A business that controls costs most effectively has an advantage over its competitors through improved profit margins. There’s no secret to where you should look for savings. However, the savvy business owner is diligent about tracking down each opportunity to reinforce the bottom line. Look to the following areas for the best chance to uncover the biggest savings.
The starting point of every income statement is revenue — the dollars flowing into your company. While bringing in more money may not seem like a cost saving, increased revenue makes every expense a smaller percentage of sales. Inc.com recommends querying your existing client base as a source for revenue-boosting opportunities. Getting feedback about your customers' after-sale experiences may provide insight into client needs.
Costs of Goods Sold
Training website Accounting Coach.com defines cost of goods sold as the cost to a retailer, distributor or manufacturer for the products that it, in turn, sells. When you negotiate a better price from your supplier for all or part of a product you sell at a consistent price, your gross profit improves. For example, a cleaning service may find a supplier that sells floor wax 25 percent cheaper than its current provider. The cleaner can now serve its clients more cost effectively, saving a bit on each job involving floor waxing.
Periodically testing the waters on things like phone contracts, waste management and equipment leases may not only lead you to more affordable suppliers, it lets your current providers know you're serious about controlling costs. Many of these fixed expenses are considered the cost of doing business, but the savvy business owner knows that a dollar saved in overhead is a dollar added to profit. The Business Development Bank of Canada warns against getting complacent with fixed costs, encouraging multiple quotes for any major purchasing decision.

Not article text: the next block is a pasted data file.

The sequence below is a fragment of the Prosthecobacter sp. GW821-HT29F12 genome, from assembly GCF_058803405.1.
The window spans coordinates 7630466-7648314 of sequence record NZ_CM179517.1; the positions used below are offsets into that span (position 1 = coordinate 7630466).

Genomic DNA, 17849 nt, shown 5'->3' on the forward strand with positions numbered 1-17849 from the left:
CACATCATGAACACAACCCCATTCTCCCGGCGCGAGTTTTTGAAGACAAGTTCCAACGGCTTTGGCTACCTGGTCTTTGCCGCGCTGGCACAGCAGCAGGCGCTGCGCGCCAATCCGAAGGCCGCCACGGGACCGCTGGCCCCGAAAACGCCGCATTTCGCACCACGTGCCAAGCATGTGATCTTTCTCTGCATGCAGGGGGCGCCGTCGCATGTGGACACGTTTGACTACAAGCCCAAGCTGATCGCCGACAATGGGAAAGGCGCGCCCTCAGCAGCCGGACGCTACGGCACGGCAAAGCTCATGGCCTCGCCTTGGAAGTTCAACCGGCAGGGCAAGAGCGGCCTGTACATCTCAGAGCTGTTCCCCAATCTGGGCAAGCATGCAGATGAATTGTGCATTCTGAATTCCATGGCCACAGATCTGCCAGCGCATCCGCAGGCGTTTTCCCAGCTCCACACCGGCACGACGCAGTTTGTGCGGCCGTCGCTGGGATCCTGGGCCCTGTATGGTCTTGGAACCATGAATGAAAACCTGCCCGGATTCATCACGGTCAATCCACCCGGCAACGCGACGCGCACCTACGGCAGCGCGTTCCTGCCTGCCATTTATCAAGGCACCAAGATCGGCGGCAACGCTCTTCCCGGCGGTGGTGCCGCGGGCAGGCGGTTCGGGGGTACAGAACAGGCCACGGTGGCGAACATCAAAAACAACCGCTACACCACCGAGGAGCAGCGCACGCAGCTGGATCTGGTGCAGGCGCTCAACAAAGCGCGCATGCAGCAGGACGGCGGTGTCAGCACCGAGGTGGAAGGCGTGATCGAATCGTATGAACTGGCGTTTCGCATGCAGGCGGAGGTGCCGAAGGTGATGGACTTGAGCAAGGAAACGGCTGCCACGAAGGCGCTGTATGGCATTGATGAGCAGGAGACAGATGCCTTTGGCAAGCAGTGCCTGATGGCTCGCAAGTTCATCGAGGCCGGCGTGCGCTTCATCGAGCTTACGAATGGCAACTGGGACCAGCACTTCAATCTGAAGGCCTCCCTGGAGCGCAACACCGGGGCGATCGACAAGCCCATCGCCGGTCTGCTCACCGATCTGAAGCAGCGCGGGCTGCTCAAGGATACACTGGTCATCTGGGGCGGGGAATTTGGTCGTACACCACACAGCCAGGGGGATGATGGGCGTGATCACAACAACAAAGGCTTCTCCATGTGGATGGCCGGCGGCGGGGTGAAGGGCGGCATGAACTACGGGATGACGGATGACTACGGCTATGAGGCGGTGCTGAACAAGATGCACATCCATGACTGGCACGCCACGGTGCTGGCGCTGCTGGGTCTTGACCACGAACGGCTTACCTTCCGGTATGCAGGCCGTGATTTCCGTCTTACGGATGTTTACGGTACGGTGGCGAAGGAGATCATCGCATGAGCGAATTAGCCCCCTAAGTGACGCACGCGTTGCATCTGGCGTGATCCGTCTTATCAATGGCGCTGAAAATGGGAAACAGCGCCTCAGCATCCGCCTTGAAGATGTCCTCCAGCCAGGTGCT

The Internal Revenue Service considers legitimate business expenses to be those which are ordinary and necessary. When these costs are common for your industry and needed to conduct business, they may be deductible from company earnings, thereby reducing your tax burden. Examples of some qualifying deductible expenses include costs such as staff pay, office rent, insurance and employee retirement plans. Some business owners may be able to claim business use of their home and car as well. Financing Costs
Many businesses borrow money to smooth out bumps on the cash flow road. This is a time-tested way to keep operating smoothly, but it's an expense that will need to be repaid from revenue generated. Entrepreneur.com points out that staying on top of your receivables keeps your cash flow current. Common strategies to get paid quicker include obtaining deposits at the time of order, prompt delivery of invoices and quick response when an account goes overdue.
The content above is for informational purposes only. The information should not be relied upon as replacement for professional tax advice.
Scott Shpak has over 20 years of experience as an operations manager in business, manufacturing and office settings, where he primarily oversaw health and safety procedures and human resources management. His work appears on top publications including Global Post.
All content provided herein is for educational purposes only. It is provided “as is” and neither the author nor Office Depot, Inc. warrant the accuracy of the information provided, nor do they assume any responsibility for errors, omissions or contrary interpretation of the subject matter herein.